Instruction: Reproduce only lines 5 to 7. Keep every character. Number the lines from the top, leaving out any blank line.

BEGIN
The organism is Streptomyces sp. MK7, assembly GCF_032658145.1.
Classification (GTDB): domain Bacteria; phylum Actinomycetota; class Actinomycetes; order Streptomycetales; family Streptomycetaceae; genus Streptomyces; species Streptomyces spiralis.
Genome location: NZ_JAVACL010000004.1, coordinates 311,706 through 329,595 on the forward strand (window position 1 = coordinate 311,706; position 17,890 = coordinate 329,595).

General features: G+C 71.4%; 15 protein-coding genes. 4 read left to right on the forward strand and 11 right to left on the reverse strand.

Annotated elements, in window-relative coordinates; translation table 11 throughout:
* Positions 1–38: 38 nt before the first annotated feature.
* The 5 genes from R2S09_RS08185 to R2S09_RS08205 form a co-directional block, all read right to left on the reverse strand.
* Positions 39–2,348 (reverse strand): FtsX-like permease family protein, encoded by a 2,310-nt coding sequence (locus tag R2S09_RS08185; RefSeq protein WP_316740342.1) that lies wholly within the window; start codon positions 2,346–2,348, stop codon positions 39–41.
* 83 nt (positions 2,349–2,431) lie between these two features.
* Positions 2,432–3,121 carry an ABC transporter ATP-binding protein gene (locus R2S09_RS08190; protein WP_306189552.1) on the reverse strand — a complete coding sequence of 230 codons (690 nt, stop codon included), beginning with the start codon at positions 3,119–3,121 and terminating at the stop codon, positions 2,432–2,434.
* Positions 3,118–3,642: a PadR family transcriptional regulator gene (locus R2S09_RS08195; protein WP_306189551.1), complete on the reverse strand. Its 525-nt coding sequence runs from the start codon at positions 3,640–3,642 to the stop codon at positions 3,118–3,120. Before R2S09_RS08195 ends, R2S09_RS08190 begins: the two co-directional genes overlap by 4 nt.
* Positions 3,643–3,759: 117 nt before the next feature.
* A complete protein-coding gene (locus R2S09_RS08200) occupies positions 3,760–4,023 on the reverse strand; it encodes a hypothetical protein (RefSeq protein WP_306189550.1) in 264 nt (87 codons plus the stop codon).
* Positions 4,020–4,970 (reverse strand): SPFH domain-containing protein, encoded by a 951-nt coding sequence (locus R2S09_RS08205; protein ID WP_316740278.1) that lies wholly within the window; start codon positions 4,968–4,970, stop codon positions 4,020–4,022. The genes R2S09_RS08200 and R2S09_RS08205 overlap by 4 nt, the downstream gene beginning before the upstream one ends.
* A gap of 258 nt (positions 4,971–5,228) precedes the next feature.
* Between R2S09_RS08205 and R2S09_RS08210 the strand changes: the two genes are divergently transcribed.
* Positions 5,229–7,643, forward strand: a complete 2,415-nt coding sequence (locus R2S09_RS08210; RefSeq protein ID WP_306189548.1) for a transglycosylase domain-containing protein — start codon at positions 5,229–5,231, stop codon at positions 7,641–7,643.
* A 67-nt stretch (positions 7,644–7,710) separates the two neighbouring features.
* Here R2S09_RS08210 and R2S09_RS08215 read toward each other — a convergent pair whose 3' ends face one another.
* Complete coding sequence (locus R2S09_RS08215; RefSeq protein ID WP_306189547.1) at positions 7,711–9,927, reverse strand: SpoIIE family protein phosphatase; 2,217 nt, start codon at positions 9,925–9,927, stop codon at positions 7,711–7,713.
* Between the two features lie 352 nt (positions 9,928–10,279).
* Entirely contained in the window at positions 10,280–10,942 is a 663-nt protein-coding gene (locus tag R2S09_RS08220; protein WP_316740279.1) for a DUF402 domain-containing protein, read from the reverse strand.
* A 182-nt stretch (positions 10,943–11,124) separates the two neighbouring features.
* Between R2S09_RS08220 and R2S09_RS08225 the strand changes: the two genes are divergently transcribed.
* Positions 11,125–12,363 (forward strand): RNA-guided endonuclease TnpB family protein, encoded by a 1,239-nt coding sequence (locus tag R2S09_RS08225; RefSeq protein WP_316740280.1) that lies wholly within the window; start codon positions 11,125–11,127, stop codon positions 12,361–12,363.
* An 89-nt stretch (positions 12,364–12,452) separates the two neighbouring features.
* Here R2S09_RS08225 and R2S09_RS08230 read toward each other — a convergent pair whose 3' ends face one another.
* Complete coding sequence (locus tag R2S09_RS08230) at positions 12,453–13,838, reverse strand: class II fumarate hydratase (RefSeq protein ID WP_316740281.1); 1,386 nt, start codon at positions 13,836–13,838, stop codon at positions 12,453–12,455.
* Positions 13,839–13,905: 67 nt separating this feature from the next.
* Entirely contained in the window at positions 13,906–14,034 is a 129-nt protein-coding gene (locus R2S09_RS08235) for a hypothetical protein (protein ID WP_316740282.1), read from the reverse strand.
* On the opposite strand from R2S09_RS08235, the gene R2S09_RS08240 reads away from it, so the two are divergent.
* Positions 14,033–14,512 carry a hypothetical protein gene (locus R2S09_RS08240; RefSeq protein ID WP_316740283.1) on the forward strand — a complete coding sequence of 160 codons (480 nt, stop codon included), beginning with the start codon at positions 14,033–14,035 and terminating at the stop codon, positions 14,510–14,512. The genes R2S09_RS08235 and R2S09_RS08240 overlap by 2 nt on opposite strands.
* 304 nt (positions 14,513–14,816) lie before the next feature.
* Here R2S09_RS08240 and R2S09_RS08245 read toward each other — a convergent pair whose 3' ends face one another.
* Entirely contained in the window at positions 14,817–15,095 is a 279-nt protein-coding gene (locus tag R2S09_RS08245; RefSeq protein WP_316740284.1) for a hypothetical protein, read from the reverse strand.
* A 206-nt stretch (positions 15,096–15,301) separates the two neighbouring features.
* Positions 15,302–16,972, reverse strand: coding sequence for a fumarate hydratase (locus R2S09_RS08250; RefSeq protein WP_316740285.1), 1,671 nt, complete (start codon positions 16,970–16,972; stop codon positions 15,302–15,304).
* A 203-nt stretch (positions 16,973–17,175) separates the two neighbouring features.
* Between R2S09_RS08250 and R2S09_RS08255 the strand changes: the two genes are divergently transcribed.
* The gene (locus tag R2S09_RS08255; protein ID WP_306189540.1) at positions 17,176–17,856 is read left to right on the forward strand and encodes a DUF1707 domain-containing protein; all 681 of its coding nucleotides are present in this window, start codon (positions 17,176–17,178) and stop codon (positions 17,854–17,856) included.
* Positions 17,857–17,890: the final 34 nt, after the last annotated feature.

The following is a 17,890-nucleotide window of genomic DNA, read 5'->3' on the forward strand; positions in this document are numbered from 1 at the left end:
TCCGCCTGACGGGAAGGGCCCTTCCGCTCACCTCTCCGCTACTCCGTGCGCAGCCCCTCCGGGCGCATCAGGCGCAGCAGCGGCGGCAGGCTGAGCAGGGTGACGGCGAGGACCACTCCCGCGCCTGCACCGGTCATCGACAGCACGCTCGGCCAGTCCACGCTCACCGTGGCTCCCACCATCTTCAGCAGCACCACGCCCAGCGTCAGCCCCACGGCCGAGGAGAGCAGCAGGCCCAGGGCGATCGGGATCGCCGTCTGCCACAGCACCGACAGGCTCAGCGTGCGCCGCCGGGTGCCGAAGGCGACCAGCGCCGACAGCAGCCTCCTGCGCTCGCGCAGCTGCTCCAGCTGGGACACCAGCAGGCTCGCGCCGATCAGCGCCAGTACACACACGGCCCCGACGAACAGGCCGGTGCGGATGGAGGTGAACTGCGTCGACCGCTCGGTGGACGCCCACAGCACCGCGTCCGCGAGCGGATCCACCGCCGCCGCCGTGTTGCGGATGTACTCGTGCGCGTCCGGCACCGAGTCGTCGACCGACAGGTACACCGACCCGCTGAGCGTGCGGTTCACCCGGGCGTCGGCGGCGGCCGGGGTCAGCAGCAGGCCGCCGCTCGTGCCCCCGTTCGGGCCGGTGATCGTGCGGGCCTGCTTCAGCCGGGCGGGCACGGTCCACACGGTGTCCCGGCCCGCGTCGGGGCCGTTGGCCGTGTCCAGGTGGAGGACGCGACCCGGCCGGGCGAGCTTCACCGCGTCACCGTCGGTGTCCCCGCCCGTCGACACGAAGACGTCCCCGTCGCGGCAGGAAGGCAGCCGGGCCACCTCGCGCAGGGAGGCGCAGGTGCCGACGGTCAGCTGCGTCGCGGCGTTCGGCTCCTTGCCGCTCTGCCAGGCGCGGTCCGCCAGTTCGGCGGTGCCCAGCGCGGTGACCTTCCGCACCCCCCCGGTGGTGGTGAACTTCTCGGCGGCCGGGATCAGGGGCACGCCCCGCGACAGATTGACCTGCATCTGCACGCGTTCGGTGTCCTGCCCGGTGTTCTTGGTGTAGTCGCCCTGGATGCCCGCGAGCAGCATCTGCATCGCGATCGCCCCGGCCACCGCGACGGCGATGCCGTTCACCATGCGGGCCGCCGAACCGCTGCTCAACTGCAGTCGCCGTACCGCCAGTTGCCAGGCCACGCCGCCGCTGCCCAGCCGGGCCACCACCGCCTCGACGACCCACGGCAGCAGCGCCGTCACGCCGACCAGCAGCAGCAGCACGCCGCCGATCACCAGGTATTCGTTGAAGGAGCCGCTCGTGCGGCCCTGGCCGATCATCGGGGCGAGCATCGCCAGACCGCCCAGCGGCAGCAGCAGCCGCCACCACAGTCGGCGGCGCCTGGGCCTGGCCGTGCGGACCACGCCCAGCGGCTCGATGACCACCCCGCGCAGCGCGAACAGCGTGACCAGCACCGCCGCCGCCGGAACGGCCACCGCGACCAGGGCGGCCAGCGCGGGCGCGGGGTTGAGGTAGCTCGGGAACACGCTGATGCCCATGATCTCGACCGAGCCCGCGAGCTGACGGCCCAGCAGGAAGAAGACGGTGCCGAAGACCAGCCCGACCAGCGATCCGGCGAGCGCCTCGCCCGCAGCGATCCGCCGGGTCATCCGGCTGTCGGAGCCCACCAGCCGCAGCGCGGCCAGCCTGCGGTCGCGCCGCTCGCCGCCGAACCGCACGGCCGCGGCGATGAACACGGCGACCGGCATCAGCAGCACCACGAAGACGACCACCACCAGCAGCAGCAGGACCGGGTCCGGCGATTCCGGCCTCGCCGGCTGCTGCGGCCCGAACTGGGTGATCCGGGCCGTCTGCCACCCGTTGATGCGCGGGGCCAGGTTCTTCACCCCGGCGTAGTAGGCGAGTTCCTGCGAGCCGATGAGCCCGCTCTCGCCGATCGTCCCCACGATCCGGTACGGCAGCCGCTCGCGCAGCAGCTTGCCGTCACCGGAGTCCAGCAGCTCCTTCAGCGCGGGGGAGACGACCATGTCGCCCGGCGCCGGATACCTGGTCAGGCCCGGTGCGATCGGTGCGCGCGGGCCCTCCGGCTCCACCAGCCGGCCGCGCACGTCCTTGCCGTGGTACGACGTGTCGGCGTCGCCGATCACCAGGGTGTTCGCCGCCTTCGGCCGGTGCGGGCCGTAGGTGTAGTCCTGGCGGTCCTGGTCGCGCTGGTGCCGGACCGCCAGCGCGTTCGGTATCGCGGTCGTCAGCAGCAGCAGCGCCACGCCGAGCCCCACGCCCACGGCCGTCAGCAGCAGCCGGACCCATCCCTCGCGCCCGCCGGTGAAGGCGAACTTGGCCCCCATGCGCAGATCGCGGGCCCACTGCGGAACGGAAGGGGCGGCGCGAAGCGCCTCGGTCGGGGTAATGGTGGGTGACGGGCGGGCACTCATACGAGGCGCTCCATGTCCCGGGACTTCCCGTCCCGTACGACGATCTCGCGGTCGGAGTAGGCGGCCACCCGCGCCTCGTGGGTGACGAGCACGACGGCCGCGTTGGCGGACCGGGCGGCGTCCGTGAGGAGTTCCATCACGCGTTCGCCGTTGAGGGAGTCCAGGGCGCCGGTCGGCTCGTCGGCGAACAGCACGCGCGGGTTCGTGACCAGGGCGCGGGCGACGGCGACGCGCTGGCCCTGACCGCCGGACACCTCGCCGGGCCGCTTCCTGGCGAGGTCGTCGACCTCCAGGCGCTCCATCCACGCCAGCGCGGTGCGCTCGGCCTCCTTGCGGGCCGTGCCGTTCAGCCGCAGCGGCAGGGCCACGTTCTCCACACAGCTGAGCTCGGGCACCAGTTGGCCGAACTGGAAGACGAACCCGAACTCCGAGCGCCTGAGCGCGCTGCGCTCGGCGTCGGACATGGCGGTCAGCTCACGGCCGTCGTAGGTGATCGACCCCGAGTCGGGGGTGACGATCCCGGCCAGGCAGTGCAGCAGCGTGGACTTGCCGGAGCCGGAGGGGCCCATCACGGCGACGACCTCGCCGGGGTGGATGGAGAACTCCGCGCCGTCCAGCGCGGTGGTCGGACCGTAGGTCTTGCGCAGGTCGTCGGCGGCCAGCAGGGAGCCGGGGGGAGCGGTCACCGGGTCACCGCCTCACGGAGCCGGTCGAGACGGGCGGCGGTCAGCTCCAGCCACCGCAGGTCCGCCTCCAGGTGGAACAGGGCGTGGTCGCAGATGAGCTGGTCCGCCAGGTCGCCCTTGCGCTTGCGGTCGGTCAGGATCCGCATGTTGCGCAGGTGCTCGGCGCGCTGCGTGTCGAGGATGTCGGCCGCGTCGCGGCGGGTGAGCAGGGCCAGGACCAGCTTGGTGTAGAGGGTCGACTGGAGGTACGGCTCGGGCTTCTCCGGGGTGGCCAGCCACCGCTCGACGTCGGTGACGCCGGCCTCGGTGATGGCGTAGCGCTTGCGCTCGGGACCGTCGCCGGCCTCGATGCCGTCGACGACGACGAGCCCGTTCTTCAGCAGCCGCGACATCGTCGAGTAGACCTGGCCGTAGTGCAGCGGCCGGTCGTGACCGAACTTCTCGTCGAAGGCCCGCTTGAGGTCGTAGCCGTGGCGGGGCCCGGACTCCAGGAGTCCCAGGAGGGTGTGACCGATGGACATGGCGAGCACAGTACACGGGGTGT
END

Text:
Annotated elements, in window-relative coordinates; translation table 11 throughout:
* Positions 1–38: 38 nt before the first annotated feature.
* The 5 genes from R2S09_RS08185 to R2S09_RS08205 form a co-directional block, all read right to left on the reverse strand.